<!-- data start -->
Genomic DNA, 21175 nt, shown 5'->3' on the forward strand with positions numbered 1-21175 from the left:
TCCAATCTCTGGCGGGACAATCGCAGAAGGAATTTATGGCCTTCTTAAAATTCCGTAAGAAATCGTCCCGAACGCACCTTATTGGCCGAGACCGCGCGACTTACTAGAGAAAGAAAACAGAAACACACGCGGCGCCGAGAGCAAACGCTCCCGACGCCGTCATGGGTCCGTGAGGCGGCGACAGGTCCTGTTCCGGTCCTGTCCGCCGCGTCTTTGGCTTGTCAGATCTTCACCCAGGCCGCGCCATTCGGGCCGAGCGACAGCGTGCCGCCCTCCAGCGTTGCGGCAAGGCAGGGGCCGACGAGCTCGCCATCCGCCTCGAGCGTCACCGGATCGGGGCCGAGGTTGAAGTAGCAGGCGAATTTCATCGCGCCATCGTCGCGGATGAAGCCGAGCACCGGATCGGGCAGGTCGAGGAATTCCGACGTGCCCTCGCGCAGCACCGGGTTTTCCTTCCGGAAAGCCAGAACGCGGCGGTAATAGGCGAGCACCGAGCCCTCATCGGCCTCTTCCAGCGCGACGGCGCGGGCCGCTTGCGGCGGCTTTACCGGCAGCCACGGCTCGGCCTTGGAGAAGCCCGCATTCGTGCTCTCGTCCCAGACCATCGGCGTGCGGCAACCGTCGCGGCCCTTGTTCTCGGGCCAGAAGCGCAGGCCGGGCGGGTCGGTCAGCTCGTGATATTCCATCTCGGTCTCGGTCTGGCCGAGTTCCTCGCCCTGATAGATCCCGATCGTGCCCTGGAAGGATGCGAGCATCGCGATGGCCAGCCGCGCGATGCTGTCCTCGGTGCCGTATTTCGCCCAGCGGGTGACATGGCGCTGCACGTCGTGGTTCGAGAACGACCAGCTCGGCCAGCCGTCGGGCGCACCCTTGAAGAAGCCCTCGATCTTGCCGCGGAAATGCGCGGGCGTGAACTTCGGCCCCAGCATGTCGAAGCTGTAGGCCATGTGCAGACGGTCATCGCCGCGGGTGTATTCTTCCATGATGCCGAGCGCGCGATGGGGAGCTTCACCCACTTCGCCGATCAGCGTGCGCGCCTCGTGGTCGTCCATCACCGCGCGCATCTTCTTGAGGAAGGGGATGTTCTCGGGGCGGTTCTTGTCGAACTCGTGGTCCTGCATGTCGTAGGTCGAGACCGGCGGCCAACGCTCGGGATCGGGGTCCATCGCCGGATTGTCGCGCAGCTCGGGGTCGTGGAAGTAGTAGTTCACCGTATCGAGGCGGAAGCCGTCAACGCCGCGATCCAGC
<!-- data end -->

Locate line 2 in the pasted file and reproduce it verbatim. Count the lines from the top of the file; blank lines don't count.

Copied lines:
TCCAATCTCTGGCGGGACAATCGCAGAAGGAATTTATGGCCTTCTTAAAATTCCGTAAGAAATCGTCCCGAACGCACCTTATTGGCCGAGACCGCGCGACTTACTAGAGAAAGAAAACAGAAACACACGCGGCGCCGAGAGCAAACGCTCCCGACGCCGTCATGGGTCCGTGAGGCGGCGACAGGTCCTGTTCCGGTCCTGTCCGCCGCGTCTTTGGCTTGTCAGATCTTCACCCAGGCCGCGCCATTCGGGCCGAGCGACAGCGTGCCGCCCTCCAGCGTTGCGGCAAGGCAGGGGCCGACGAGCTCGCCATCCGCCTCGAGCGTCACCGGATCGGGGCCGAGGTTGAAGTAGCAGGCGAATTTCATCGCGCCATCGTCGCGGATGAAGCCGAGCACCGGATCGGGCAGGTCGAGGAATTCCGACGTGCCCTCGCGCAGCACCGGGTTTTCCTTCCGGAAAGCCAGAACGCGGCGGTAATAGGCGAGCACCGAGCCCTCATCGGCCTCTTCCAGCGCGACGGCGCGGGCCGCTTGCGGCGGCTTTACCGGCAGCCACGGCTCGGCCTTGGAGAAGCCCGCATTCGTGCTCTCGTCCCAGACCATCGGCGTGCGGCAACCGTCGCGGCCCTTGTTCTCGGGCCAGAAGCGCAGGCCGGGCGGGTCGGTCAGCTCGTGATATTCCATCTCGGTCTCGGTCTGGCCGAGTTCCTCGCCCTGATAGATCCCGATCGTGCCCTGGAAGGATGCGAGCATCGCGATGGCCAGCCGCGCGATGCTGTCCTCGGTGCCGTATTTCGCCCAGCGGGTGACATGGCGCTGCACGTCGTGGTTCGAGAACGACCAGCTCGGCCAGCCGTCGGGCGCACCCTTGAAGAAGCCCTCGATCTTGCCGCGGAAATGCGCGGGCGTGAACTTCGGCCCCAGCATGTCGAAGCTGTAGGCCATGTGCAGACGGTCATCGCCGCGGGTGTATTCTTCCATGATGCCGAGCGCGCGATGGGGAGCTTCACCCACTTCGCCGATCAGCGTGCGCGCCTCGTGGTCGTCCATCACCGCGCGCATCTTCTTGAGGAAGGGGATGTTCTCGGGGCGGTTCTTGTCGAACTCGTGGTCCTGCATGTCGTAGGTCGAGACCGGCGGCCAACGCTCGGGATCGGGGTCCATCGCCGGATTGTCGCGCAGCTCGGGGTCGTGGAAGTAGTAGTTCACCGTATCGAGGCGGAAGCCGTCAACGCCGCGATCCAGC